Haunting desolation on South Street in the 1930s

South Street was a still and empty place of tenement dwellers overshadowed by the Brooklyn Bridge in “South Street Stoop,” painted in 1935 by O. Louis Guglielmi.


“[Guglielmi’s] dreamlike works were critical commentaries on the social injustices of capitalism,” states Bruce Weber, author of Paintings in New York.

“The son of Italian immigrants, Guglielmi had grown up in Harlem and experienced  his own financial difficulties in the early 1930s and applied for federal relief. Beginning in 1935, he received a regular government paycheck as a member of the easel division of the Works Progress Administration.”

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10 Responses to “Haunting desolation on South Street in the 1930s”

  1. Shake NooR Says:

    Dreamlike …

  2. Jon Phillips Says:

    Gugliemi seems to have been under the influence of his contemporary Giorgio De Chirico whose works two decades earlier such as the “Enigma of the Hour” and empty streetscapes such as “gare Monteparnesse the Melancholy of Departure,” were present at the MoMA and Met respectively and would have provided an identity for and expat Italian. The class disparity that Weber alludes to may have been secondary to the identification with alienation. And the contrast between the filigree of this Brooklyn Bridge and the vital brutality of Joseph Stella’s rendition notable.

    The ionic columns on the docks of the South Street Seaport or Lower East Side are the most surreal element of the tableau, interesting if it was in fact a reference to a leave behind of the earlier era when mansions still dotted this stretch at least along the heights. Italians of Guliemi’s generation populated not Harlem proper, but what became known as Spanish Harlem up at 114th Street and the East Side.

  3. ephemeralnewyork Says:

    Alienation is certainly the theme here. I had never seen Guglielmi’s work until this weekend and knew nothing about him. Thanks for the info.
    This painting reminds me of one of Hopper’s:

  4. Carol Hunt Says:

    10/26/2015 Dear Ephemeral: I, Carol Hunt, aka. Sister Carol Hunt aka. Sister Carol L. Sugarcookie would like to be employed as the art teacher and the writing teacher at Richard R. Green High School of Teaching  The reason I am telling you this is because I would like to dress in a corset, a hat and a hoop skirt everyday in the classes I am given….I do not have a phone; but, I, Carol am going to be on that phone when the student does not pay attention to me.  I am going to be thrilled to be teaching with Azelea and Ingrid Bundschen and Mark Schwartz of the Door.  So, I am going to you business.  Send this email please to Richard R. Green HS and my mailing address is Carol Hunt 1102 Main Street Niagara Falls, NY  14301.  Judy Wallace and Dr. Ian Goldberg are friends of mine and I will be there around November 3, 2015. Thank you. Sister Carol Hunt aka. Sister Carol L. Sugarcookie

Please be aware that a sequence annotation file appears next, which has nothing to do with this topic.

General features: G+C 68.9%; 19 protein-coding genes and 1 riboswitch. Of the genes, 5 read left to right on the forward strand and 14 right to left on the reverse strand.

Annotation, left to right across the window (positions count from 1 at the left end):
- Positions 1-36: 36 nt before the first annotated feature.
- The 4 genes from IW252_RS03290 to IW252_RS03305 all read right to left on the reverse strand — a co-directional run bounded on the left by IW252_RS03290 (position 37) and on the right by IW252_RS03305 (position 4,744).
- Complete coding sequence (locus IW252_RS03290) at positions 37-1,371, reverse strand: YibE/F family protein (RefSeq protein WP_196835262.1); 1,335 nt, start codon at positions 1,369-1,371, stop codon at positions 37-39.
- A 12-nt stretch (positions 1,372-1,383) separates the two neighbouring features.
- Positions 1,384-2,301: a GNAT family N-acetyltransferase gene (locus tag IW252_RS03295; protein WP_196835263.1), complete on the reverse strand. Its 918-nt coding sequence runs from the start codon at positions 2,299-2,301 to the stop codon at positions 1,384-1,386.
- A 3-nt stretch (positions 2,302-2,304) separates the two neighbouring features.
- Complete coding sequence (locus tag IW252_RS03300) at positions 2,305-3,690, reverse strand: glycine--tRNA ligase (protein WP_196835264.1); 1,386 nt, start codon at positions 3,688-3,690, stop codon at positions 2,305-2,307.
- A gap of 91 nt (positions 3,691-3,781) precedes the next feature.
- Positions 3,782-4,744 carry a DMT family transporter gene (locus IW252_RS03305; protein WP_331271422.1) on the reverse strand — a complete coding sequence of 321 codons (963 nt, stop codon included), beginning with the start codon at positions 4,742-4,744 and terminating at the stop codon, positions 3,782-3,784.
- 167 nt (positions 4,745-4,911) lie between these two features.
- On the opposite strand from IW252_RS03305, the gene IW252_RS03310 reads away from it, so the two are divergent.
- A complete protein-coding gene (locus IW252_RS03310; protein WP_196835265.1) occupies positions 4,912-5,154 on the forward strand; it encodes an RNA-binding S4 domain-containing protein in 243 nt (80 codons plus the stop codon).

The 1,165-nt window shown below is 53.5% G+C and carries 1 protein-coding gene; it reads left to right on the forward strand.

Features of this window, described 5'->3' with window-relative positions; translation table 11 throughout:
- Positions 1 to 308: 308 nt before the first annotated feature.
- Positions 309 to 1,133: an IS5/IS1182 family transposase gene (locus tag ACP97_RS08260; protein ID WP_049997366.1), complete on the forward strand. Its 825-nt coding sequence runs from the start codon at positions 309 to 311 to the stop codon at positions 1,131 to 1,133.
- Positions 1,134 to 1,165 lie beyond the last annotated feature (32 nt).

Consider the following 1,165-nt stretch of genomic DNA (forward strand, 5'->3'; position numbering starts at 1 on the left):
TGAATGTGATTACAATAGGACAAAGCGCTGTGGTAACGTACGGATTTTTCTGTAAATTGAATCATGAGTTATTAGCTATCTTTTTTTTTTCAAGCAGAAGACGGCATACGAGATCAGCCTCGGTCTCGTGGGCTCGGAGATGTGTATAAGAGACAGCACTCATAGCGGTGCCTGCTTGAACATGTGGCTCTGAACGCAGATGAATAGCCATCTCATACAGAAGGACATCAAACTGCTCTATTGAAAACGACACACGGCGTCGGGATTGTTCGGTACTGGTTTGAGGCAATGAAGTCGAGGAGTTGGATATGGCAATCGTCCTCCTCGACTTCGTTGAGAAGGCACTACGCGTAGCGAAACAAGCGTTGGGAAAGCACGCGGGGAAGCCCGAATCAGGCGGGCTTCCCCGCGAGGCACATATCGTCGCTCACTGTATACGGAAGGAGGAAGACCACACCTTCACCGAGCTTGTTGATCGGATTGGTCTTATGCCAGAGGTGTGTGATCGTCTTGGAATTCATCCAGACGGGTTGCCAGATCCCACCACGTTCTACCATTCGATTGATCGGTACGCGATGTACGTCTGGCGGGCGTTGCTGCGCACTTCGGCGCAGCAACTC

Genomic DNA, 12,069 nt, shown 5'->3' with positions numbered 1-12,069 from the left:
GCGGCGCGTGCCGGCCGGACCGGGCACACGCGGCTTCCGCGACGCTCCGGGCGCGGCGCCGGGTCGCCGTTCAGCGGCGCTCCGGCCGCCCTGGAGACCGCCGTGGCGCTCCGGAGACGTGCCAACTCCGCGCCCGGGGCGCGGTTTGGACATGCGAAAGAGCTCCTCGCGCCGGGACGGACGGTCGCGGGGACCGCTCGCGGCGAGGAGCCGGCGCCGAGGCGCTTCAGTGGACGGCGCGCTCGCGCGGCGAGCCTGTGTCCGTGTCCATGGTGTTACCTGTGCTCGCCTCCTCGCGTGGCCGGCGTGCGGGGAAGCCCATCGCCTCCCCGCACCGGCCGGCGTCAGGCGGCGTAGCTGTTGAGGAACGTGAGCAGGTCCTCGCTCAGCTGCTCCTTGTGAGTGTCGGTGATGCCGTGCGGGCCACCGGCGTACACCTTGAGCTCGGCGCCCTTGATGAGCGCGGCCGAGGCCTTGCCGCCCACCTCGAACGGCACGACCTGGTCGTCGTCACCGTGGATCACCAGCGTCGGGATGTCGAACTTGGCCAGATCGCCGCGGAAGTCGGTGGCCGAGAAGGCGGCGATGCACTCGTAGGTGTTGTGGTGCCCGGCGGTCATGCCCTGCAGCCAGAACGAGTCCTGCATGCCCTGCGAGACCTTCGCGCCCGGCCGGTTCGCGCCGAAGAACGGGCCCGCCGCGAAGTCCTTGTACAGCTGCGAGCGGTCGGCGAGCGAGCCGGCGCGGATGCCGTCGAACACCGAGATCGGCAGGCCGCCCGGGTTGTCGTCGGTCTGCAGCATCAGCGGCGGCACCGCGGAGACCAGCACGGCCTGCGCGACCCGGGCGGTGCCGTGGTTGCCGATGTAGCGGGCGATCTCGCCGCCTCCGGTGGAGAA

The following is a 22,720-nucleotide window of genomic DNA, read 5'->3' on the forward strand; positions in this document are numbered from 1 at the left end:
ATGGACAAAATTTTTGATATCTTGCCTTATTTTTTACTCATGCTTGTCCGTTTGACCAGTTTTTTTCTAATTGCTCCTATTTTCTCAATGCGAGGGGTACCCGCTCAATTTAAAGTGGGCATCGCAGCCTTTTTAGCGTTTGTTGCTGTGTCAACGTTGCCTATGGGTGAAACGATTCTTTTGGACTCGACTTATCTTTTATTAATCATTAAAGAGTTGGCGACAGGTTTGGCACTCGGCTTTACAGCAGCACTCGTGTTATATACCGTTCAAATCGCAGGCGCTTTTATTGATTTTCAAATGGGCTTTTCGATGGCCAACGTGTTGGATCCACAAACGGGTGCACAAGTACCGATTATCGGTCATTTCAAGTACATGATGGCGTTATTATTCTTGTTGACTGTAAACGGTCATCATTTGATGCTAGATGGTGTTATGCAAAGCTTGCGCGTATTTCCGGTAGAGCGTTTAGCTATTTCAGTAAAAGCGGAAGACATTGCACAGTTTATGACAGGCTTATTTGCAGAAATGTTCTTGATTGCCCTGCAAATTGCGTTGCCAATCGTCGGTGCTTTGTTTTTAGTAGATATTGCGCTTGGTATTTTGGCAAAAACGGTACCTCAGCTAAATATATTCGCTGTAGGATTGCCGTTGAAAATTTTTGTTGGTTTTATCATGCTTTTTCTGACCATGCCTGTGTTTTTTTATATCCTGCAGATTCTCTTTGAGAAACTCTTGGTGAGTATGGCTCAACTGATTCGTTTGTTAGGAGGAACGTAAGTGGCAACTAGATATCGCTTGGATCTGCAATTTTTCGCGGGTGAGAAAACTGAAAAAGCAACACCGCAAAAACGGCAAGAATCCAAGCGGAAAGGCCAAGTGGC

5. wack60585 Says:

    Reblogged this on wack60585.

  6. Rich T Says:

    The lady in red appears to be hovering.

    • Jon Phillips Says:

      The little girl is suspended in the air playing hop-scotch.

      As a child the familiar chalk diagrams of the hopscotch grid would appear on the sidewalks and asphalt of every neighborhood where children were to be found.

  7. Dreams and illusions on 1930s Chambers Street | Ephemeral New York Says:

    […] Guglielmi painting of a child playing hopscotch beside a stoop on South Street has a similar foreboding […]

  8. Bob Says:

    Compare with his painting Wedding: https://curiator.com/art/osvaldo-louis-guglielmi/wedding

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